An anonymous reader writes: The cyber attack on Sony was one of the highest profile hacks in the past several years. Slate tracked down two dozen people who worked there at the time, and asked them what it was like on the inside while it was happening. Quoting: "The telephone directory vanished. Voicemail was offline. Computers became bricks. Internet access on the lot was shuttered. The cafeteria went cash-only. Contracts—and the templates those contracts were based on—disappeared. Sony's online database of stock footage was unsearchable. It was near impossible for Sony to communicate directly with its employees—much less ex-employees, who were also gravely affected by the hack—to inform them of what was even happening and what to do about it. 'It was like moving back into an earlier time,' one employee says." Some employees had their workloads doubled, some had nothing to do. While the hack brought the company together at the beginning, it eventually descended into recriminations and lawsuits.

New IBM Tech Lets Apps Authenticate You Without Personal Data ( 27

itwbennett writes: IBM's Identity Mixer allows developers to build apps that can authenticate users' identities without collecting personal data. Specifically, Identity Mixer authenticates users by asking them to provide a public key. Each user has a single secret key, and it corresponds with multiple public keys, or identities. IBM announced on Friday that Identity Mixer is now available to developers on its Bluemix cloud platform.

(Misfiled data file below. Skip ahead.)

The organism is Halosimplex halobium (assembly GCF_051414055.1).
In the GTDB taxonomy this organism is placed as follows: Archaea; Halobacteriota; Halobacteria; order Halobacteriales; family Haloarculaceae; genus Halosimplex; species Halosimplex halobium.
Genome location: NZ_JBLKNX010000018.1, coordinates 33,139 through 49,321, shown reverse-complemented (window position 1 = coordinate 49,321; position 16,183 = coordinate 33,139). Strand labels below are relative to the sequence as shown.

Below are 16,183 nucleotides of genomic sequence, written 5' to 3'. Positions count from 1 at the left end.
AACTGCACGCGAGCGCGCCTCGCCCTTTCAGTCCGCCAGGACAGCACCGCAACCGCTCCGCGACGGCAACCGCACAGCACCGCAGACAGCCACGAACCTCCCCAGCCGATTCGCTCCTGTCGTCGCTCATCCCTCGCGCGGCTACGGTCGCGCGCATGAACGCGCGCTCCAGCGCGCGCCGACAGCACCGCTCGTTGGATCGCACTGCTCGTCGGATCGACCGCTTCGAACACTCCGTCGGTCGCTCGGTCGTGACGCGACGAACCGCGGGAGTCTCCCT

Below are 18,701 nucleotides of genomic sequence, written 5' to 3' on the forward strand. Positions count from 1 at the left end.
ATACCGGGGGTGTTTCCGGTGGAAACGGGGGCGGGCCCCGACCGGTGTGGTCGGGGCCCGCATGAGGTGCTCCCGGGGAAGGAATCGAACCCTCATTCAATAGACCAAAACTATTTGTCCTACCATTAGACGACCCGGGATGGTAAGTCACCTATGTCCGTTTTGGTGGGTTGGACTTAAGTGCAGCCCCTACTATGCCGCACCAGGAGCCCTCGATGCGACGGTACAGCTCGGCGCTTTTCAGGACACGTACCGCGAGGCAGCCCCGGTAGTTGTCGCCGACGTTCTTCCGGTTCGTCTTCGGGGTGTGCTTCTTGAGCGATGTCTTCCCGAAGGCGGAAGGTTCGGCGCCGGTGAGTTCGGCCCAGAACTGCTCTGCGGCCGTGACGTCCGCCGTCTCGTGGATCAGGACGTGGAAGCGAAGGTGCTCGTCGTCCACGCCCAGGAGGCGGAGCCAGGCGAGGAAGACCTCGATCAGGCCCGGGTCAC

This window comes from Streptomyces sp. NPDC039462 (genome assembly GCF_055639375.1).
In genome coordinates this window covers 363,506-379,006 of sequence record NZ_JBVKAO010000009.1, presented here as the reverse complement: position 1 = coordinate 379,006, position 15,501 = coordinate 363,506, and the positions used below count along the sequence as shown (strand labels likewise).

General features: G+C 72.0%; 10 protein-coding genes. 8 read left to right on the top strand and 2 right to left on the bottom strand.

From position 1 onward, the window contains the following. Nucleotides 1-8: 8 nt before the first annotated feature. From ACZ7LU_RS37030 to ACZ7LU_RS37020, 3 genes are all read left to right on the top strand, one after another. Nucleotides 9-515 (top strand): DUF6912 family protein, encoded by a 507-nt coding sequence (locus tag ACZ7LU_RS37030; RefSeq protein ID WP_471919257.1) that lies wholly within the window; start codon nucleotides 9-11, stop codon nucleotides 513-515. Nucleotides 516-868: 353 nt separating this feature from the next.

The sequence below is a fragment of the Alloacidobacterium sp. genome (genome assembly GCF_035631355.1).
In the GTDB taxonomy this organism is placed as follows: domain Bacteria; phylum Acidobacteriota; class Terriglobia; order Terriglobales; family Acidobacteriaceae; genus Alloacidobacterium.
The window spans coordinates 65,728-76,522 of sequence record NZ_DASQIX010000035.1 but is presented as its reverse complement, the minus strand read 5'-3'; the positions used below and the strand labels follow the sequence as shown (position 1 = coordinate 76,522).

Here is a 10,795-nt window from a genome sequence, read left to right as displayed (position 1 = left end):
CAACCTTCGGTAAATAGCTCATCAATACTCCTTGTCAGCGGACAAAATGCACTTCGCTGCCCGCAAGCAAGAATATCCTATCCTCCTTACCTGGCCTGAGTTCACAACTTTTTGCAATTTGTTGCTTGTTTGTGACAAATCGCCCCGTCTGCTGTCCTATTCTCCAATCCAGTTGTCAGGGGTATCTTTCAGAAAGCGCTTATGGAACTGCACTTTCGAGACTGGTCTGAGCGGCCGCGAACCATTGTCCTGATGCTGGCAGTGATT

Nearly 35,000 Comment On New Federal STEM OPT Extension Rule ( 55

theodp writes: Computerworld reports that the comments are in on the Department of Homeland Security's new proposed rule to extend OPT for international STEM students from 29 months to at least 36 months. The majority of the comments received by DHS support extending the program, CW notes, which is probably not surprising. Rather than choosing to "avoid the appearance of improper influence" by declining to respond to a "We the People" petition protesting a pending U.S. Federal judge's ruling that threatens to eliminate OPT STEM extensions altogether in February, the White House informed the 100k petition signers that they had the President's support, and pointed to the comment site for the proposed DHS OPT STEM rule workaround. Like the "We the People" petitioners, it's unclear whether the DHS commenters might represent corporate, university, and/or student interests, although a word cloud of the top 100 names of commenters (which accounted for 17,000+ comments) hints that international students are well-represented. By the way, in rejecting the 'emergency changes' that were enacted by DHS in 2008 to extend OPT for STEM students without public comment, Judge Ellen Huvelle said, "the 17-month duration of the STEM extension appears to have been adopted directly from the unanimous suggestions by Microsoft and similar industry groups."